ATG16L1 autophagy pathway regulates BAX protein levels and programmed cell death

Fenfen Chen, Dulguun Amgalan, Richard N. Kitsis, Jeffrey E. Pessin, Daorong Feng

Research output: Contribution to journalArticlepeer-review

1 Scopus citations

Abstract

Previously we reported that adipocyte SNAP23 (synaptosome-associated protein of 23 kDa) deficiency blocks the activation of macroautophagy, leading to an increased abundance of BAX, a pro-death Bcl-2 family member, and activation and adipocyte cell death both in vitro and in vivo. Here, we found that knockdown of SNAP23 inhibited the association of the autophagosome regulators ATG16L1 and ATG9 compartments by nutrient depletion and reduced the formation of ATG16L1 membrane puncta. ATG16L1 knockdown inhibited autophagy flux and increased BAX protein levels by suppressing BAX degradation. The elevation in BAX protein had no effect on BAX activation or cell death in the nutrient-replete state. However, following nutrient depletion, BAX was activated with a concomitant induction of cell death. Co-immunoprecipitation analyses demonstrated that SNAP23 and ATG16L1 proteins form a stable complex independent of nutrient condition, whereas in the nutrient-depleted state, BAX binds to SNAP23 to form a ternary BAX-SNAP23-ATG16L1 protein complex. Taken together, these data support a model in which SNAP23 plays a crucial function as a scaffold for ATG16L1 necessary for the suppression of BAX activation and induction of the intrinsic cell death program.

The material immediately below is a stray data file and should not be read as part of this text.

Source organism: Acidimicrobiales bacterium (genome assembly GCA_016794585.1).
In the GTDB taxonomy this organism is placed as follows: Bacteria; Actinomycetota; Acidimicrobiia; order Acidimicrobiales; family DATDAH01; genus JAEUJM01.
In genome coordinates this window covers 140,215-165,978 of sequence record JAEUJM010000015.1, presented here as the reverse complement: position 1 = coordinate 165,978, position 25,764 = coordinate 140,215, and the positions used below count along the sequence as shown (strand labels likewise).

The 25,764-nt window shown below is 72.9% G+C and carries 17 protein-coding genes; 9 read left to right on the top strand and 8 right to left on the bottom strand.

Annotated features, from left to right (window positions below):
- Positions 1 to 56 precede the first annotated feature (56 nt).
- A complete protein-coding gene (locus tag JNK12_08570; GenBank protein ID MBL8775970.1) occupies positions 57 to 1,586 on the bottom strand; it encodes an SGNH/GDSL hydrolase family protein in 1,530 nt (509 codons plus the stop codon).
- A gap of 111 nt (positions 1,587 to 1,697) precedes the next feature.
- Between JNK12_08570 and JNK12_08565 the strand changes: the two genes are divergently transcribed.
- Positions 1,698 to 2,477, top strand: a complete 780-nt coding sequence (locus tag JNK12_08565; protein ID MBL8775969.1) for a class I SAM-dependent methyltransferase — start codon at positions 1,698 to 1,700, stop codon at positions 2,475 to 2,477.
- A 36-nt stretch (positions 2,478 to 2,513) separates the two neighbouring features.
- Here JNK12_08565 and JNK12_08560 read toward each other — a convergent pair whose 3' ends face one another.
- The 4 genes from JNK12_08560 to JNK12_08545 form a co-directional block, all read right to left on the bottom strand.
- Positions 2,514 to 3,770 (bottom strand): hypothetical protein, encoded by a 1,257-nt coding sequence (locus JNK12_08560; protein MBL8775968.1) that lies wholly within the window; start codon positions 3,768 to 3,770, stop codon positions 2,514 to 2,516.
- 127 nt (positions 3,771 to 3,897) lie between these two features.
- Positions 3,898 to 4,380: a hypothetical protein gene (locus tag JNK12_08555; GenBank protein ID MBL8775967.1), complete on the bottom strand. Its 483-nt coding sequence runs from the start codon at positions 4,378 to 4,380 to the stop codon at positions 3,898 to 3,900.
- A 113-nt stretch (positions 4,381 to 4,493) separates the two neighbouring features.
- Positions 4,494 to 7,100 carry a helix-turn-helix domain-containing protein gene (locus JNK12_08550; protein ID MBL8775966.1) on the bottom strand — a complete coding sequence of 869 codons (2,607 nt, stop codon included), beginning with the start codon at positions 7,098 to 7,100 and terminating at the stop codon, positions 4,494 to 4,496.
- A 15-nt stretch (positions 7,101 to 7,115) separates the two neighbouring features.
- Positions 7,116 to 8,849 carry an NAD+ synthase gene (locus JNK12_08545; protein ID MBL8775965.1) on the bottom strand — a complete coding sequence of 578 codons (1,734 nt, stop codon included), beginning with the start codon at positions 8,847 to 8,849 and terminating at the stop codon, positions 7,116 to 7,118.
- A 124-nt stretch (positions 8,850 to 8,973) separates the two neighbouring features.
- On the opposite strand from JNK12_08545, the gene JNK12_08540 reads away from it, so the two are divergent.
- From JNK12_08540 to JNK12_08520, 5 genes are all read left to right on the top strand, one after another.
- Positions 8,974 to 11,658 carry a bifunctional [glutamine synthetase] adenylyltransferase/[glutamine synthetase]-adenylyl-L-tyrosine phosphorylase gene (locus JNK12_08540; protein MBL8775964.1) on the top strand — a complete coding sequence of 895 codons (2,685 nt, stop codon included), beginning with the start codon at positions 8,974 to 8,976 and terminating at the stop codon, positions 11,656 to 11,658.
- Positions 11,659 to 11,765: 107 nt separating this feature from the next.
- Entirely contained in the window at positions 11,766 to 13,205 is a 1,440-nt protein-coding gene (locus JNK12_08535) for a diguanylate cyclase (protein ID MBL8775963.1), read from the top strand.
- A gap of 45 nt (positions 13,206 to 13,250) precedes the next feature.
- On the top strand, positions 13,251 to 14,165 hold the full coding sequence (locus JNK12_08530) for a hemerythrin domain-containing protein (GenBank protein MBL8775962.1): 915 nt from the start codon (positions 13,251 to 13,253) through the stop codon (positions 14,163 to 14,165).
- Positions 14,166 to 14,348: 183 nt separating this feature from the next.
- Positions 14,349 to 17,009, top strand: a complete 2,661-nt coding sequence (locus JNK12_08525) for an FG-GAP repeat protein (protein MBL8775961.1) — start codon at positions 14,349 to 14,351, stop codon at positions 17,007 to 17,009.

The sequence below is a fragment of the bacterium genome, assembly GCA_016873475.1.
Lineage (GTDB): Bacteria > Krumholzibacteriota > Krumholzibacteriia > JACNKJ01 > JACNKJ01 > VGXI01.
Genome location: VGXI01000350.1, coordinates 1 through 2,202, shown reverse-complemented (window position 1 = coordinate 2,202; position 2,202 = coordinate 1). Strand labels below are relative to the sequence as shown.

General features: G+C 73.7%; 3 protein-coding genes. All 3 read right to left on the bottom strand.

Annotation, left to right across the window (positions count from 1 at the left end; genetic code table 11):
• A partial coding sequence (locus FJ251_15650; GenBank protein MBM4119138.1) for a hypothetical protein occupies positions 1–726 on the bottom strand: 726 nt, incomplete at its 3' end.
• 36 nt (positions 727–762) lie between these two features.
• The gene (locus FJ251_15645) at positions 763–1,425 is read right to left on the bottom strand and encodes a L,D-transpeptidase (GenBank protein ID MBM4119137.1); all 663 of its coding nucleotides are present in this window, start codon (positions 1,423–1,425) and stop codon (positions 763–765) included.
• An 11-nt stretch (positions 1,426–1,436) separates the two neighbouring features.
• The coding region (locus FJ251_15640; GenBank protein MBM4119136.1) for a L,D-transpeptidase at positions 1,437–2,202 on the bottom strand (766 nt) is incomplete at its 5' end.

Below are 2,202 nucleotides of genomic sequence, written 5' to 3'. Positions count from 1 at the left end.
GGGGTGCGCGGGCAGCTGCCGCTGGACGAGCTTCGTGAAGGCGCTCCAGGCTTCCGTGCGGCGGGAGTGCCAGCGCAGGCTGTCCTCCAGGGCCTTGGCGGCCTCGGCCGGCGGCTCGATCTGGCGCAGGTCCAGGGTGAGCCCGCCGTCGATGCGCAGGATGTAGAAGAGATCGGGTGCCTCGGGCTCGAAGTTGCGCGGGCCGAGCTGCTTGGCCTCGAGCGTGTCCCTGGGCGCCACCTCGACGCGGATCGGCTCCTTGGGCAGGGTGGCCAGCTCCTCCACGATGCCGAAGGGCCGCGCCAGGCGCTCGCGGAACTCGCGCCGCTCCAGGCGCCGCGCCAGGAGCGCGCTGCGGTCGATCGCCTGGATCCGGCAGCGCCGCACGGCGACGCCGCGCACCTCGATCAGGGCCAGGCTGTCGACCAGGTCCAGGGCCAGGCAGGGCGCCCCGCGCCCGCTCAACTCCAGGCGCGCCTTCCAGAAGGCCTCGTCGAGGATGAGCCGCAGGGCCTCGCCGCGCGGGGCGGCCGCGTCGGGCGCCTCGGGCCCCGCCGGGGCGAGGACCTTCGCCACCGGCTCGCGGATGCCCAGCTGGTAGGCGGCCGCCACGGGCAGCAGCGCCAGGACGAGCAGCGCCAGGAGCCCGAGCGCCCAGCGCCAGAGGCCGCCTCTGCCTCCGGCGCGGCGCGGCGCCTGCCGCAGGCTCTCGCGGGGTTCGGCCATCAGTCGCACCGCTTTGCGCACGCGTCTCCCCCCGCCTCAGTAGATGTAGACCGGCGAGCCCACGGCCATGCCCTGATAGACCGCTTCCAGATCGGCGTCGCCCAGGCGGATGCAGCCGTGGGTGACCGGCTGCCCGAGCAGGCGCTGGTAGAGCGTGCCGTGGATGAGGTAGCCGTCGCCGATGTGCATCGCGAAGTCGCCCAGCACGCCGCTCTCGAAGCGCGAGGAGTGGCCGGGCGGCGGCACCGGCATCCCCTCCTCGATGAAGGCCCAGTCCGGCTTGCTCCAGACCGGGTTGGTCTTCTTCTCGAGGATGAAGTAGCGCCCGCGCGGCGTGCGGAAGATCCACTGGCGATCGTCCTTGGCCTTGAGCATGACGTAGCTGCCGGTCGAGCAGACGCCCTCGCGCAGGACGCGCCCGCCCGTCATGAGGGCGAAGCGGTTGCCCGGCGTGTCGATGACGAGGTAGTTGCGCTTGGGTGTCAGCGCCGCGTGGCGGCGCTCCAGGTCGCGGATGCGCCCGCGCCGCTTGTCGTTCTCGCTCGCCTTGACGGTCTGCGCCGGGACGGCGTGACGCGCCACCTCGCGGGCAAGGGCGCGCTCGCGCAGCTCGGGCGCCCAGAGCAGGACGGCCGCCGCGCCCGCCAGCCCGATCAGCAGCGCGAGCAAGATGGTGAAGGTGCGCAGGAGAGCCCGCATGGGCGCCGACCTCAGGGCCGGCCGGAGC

Original languageEnglish (US)
Pages (from-to)15045-15053
Number of pages9
JournalJournal of Biological Chemistry
Volume295
Issue number44
DOIs
StatePublished - Oct 30 2020

ASJC Scopus subject areas

  • Biochemistry
  • Molecular Biology
  • Cell Biology

Fingerprint

Dive into the research topics of 'ATG16L1 autophagy pathway regulates BAX protein levels and programmed cell death'. Together they form a unique fingerprint.

Cite this